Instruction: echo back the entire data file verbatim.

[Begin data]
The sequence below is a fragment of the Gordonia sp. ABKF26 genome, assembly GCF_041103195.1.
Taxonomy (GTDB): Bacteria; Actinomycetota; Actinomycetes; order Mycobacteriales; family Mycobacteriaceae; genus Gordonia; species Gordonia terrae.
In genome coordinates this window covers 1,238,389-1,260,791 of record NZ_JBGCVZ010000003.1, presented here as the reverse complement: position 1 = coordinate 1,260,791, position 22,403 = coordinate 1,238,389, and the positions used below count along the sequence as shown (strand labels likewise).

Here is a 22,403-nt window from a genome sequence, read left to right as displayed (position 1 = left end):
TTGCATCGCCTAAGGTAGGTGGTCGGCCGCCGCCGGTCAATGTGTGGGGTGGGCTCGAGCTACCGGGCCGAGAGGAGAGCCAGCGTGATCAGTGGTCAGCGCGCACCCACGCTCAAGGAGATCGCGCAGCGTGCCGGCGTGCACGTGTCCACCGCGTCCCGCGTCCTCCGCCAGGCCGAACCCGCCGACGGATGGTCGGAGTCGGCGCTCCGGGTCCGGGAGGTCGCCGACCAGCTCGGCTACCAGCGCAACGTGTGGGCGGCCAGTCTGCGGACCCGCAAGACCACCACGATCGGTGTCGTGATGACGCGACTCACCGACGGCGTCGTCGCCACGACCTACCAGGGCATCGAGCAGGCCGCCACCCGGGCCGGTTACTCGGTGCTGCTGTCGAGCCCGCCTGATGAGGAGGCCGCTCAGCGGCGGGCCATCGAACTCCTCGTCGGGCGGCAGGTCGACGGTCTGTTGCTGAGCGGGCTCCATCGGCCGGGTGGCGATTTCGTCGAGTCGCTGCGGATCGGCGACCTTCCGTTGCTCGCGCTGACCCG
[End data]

The sequence below is a fragment of the Gordonia sp. ABKF26 genome, assembly GCF_041103195.1.
Taxonomy (GTDB): Bacteria; Actinomycetota; Actinomycetes; order Mycobacteriales; family Mycobacteriaceae; genus Gordonia; species Gordonia terrae.
In genome coordinates this window covers 1,238,389-1,260,791 of record NZ_JBGCVZ010000003.1, presented here as the reverse complement: position 1 = coordinate 1,260,791, position 22,403 = coordinate 1,238,389, and the positions used below count along the sequence as shown (strand labels likewise).

Here is a 22,403-nt window from a genome sequence, read left to right as displayed (position 1 = left end):
TTGCATCGCCTAAGGTAGGTGGTCGGCCGCCGCCGGTCAATGTGTGGGGTGGGCTCGAGCTACCGGGCCGAGAGGAGAGCCAGCGTGATCAGTGGTCAGCGCGCACCCACGCTCAAGGAGATCGCGCAGCGTGCCGGCGTGCACGTGTCCACCGCGTCCCGCGTCCTCCGCCAGGCCGAACCCGCCGACGGATGGTCGGAGTCGGCGCTCCGGGTCCGGGAGGTCGCCGACCAGCTCGGCTACCAGCGCAACGTGTGGGCGGCCAGTCTGCGGACCCGCAAGACCACCACGATCGGTGTCGTGATGACGCGACTCACCGACGGCGTCGTCGCCACGACCTACCAGGGCATCGAGCAGGCCGCCACCCGGGCCGGTTACTCGGTGCTGCTGTCGAGCCCGCCTGATGAGGAGGCCGCTCAGCGGCGGGCCATCGAACTCCTCGTCGGGCGGCAGGTCGACGGTCTGTTGCTGAGCGGGCTCCATCGGCCGGGTGGCGATTTCGTCGAGTCGCTGCGGATCGGCGACCTTCCGTTGCTCGCGCTGACCCG